“We think we should be more actively engaged in the market … From the point of view of forecasts we could express our view, perhaps even actively engage in that in a practical way,” Shmatko said. “The idea of mothballing oilfields seems very interesting to me.”

Gal Luft discussed the Saudi oil mothballing attitude in a recent Baltimore Sun oped:

[Saudi] per capita oil reserves are 130 times that of the U.S. Upon recent discoveries of oil in the kingdom, King Abdullah ordered that those new finds be left untapped to preserve the nation’s oil wealth for future generations. “When there were new finds, I told them, ‘No, leave it in the ground, with grace from God, our children need it,’” the king said.

So we can expect Russia to join the “Drill less” faction –(in case you missed Gal Luft’s recent Senate testimony: whenever non-OPEC countries drill more, OPEC drills less.) As the Department of Energy’s Energy Information Agency put it, focusing specfically on increased US drilling: “Assuming that world oil markets continue to work as they do today, the Organization of Petroleum Exporting Countries (OPEC) could neutralize any potential price impact of ANWR oil production by reducing its oil exports by an equal amount.”

Edwin Black calls for Open Fuel Standard on Glenn Beck

Wednesday, September 24th, 2008

Set America Free Coalition member Edwin Black, who just came out with a new book titled “The Plan: How to Save America When the Oil Stops -or the Day Before” appeared on the Glenn Beck show on CNN last night:

BECK: Edwin, you say democracy — fuel democracy should be the rule. What exactly does that mean?

EDWIN BLACK, AUTHOR OF “THE PLAN”: Well the fuel democracy that I’ve called for mandates that our country take whatever good alternative fuel and propulsion method is best at hand, whether that`s compressed natural gas, whether that is sugar cane ethanol, where that is methanol, whether that is bio-fuel, second generation bio-fuel. That is the way that we will get off of oil, and that really calls for an open fuel standard, a flex fuel standard and what’s more important is that our nation is completely unprepared for an oil interruption.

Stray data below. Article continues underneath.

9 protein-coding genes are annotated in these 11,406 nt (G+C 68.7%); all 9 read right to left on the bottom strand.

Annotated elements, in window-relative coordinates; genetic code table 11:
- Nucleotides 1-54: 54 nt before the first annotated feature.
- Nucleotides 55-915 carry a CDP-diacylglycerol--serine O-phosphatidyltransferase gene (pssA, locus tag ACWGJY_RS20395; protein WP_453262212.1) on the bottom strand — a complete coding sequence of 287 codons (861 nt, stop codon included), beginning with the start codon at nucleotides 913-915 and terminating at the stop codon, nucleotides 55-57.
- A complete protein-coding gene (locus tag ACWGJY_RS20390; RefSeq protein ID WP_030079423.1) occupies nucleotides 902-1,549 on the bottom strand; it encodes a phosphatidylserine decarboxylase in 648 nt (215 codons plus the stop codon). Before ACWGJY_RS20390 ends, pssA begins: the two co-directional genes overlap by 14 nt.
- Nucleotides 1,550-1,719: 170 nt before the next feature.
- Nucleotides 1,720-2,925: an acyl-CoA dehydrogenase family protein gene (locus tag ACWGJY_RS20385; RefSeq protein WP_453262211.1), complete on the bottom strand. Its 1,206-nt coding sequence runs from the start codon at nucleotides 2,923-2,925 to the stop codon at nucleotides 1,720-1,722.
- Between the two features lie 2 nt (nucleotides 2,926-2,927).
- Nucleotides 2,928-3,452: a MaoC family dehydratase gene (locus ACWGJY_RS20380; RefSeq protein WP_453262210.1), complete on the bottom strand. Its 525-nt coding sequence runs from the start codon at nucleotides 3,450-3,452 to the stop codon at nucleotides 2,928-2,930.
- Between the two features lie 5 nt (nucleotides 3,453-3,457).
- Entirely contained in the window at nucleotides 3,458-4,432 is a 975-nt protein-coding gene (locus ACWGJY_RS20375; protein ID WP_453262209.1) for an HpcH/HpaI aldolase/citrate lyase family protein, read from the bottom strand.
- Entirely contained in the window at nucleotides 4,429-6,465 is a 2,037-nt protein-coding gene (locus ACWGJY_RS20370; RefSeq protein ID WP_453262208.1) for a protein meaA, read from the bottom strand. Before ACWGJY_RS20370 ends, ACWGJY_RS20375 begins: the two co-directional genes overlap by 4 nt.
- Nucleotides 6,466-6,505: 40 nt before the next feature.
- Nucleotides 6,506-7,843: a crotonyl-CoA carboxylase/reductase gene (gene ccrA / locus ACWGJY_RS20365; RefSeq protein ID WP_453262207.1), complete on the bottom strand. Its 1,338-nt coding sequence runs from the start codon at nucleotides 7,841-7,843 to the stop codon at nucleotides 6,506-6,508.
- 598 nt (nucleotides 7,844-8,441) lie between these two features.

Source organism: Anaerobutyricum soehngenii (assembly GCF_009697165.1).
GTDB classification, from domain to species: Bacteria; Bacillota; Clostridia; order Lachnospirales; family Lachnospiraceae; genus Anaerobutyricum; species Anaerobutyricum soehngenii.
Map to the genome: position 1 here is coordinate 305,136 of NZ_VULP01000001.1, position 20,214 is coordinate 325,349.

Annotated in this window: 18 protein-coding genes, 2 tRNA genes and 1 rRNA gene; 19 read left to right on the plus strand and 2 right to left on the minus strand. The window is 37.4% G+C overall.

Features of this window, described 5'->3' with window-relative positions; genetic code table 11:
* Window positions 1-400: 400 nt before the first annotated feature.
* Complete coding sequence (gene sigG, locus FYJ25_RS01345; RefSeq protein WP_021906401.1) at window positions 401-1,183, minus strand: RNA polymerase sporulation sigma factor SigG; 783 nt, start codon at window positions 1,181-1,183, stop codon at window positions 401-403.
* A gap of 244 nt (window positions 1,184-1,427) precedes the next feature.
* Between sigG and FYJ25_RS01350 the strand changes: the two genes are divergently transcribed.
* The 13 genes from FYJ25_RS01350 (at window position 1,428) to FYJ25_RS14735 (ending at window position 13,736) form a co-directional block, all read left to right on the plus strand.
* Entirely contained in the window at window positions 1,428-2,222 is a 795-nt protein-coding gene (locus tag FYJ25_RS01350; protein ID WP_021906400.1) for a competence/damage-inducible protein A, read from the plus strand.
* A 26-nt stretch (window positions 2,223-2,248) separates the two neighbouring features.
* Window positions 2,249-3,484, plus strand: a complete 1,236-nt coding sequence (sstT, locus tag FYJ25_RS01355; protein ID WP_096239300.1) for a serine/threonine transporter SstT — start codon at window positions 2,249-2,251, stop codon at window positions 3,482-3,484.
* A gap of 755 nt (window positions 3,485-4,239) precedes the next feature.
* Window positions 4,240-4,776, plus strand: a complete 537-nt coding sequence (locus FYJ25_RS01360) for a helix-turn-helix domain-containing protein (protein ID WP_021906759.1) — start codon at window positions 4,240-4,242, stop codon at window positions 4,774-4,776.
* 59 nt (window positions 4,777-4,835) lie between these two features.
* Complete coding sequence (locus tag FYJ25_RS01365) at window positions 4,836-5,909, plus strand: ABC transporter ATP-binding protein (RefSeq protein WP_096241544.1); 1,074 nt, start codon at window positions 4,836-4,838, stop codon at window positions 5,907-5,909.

BECK: Edwin, please, talk about that just a little bit, because I don`t think people understand. The straits of Hormuz; that is right off of the coast of Iran, just Iran just said deciding to say we`re just going to make sure we shut this down. That would, what would that mean to America and our economy?

BLACK: The Strait of Hormuz is the only place that can kill America. It is two miles wide in each direction. It is right off the coast of Iran, going underneath the pockmarked caves of Iran which is rich with silk worms, exsiccate missiles, the Al Qaeda is there. If the Strait of Hormuz is blocked, it`ll block 40 percent of all sea-borne oil, 18 percent of the global supply and 15 percent to 20 percent eventually of America`s supply.

Plug in hybrid tax break pass the Senate

Wednesday, September 24th, 2008

Plug in hybrid consumer tax credits (along with a few other important but more technical transportation electrification related tax provisions) made it through the Senate last evening as part of the renewable energy tax extenders package. (This is the same plug in tax credit provision that made it through the Finance Committee last winter but together with the rest of the energy tax package, failed on the floor because of the congressional offset wars.)

Still need to get through the House, but so far so good.